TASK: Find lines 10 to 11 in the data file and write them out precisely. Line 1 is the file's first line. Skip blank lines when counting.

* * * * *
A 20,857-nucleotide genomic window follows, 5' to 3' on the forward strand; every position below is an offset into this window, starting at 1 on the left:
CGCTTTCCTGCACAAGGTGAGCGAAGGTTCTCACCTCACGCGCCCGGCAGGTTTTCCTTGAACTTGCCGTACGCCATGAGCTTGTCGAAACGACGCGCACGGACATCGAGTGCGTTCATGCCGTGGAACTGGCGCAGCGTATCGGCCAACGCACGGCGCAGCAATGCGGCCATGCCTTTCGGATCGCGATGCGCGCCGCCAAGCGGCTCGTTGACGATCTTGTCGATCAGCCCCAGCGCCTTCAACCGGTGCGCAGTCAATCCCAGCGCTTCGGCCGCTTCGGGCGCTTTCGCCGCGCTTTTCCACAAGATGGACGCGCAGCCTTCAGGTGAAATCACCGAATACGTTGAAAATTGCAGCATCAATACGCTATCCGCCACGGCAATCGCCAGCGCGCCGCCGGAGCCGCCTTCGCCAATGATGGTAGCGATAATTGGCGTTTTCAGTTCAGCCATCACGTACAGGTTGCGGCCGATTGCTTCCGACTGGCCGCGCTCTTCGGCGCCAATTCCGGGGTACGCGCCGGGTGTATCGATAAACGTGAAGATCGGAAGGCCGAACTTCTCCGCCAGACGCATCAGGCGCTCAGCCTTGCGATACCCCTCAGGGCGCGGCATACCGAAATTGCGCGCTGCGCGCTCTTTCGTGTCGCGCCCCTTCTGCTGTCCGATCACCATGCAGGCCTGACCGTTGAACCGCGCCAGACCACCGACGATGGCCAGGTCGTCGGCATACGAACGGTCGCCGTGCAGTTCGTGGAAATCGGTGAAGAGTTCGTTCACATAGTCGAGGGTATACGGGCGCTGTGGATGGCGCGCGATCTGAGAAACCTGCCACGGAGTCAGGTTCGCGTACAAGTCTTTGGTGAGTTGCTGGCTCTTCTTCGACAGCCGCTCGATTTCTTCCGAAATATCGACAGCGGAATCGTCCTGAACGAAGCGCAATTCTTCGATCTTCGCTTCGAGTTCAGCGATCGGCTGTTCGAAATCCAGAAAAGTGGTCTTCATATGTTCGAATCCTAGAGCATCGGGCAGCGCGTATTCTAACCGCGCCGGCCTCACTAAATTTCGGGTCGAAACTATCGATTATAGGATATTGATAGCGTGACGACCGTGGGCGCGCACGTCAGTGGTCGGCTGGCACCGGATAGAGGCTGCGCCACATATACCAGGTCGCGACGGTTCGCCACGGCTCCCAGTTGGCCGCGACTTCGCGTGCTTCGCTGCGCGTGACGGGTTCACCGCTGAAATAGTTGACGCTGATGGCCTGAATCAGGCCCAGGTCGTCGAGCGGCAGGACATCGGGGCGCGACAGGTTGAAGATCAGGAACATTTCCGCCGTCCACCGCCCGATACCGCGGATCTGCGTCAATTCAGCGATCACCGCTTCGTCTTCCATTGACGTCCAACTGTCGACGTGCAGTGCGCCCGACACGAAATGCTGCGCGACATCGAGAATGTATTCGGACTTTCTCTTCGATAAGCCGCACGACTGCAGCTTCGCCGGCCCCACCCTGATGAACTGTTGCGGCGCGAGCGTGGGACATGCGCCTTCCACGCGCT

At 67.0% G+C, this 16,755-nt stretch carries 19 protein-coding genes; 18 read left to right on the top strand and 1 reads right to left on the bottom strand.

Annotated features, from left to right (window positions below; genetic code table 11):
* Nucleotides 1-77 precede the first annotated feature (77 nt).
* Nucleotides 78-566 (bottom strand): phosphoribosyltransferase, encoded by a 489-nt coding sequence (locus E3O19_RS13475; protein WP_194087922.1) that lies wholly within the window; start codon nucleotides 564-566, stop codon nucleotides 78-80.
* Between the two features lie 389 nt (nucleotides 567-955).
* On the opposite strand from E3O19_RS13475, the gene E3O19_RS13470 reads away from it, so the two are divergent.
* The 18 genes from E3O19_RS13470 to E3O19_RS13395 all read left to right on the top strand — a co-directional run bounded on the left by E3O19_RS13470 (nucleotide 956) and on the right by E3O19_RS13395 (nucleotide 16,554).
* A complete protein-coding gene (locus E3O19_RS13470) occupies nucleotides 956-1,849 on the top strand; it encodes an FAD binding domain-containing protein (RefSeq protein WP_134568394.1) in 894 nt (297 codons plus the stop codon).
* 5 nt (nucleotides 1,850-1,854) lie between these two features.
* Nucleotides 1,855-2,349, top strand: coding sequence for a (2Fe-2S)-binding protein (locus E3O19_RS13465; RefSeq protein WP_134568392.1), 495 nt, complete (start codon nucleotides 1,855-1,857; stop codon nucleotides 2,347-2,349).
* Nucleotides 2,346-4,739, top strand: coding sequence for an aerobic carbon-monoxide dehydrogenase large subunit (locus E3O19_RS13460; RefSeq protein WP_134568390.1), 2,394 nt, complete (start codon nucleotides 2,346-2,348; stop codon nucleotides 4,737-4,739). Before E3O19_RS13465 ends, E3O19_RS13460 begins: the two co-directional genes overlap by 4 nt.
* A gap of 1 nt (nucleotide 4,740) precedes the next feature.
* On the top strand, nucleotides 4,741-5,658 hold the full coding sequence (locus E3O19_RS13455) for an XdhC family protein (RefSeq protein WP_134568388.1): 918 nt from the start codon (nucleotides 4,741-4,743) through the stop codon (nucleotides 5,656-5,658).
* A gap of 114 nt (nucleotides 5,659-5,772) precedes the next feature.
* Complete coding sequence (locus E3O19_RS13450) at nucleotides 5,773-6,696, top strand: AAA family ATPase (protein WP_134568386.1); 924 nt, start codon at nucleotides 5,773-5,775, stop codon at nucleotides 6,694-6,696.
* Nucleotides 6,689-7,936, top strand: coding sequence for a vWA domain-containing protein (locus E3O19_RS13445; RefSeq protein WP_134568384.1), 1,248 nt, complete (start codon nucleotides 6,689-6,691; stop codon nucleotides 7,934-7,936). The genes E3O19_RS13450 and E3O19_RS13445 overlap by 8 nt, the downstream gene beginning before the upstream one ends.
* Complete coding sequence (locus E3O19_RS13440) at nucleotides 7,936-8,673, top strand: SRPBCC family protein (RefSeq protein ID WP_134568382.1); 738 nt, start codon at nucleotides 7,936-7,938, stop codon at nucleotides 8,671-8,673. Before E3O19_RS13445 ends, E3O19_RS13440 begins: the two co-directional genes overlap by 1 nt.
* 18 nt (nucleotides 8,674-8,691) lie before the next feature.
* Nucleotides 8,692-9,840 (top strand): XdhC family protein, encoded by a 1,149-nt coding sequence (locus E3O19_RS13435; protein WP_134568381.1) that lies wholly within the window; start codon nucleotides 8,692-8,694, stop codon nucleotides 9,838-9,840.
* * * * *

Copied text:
* A complete protein-coding gene (locus E3O19_RS13470) occupies nucleotides 956-1,849 on the top strand; it encodes an FAD binding domain-containing protein (RefSeq protein WP_134568394.1) in 894 nt (297 codons plus the stop codon).
* 5 nt (nucleotides 1,850-1,854) lie between these two features.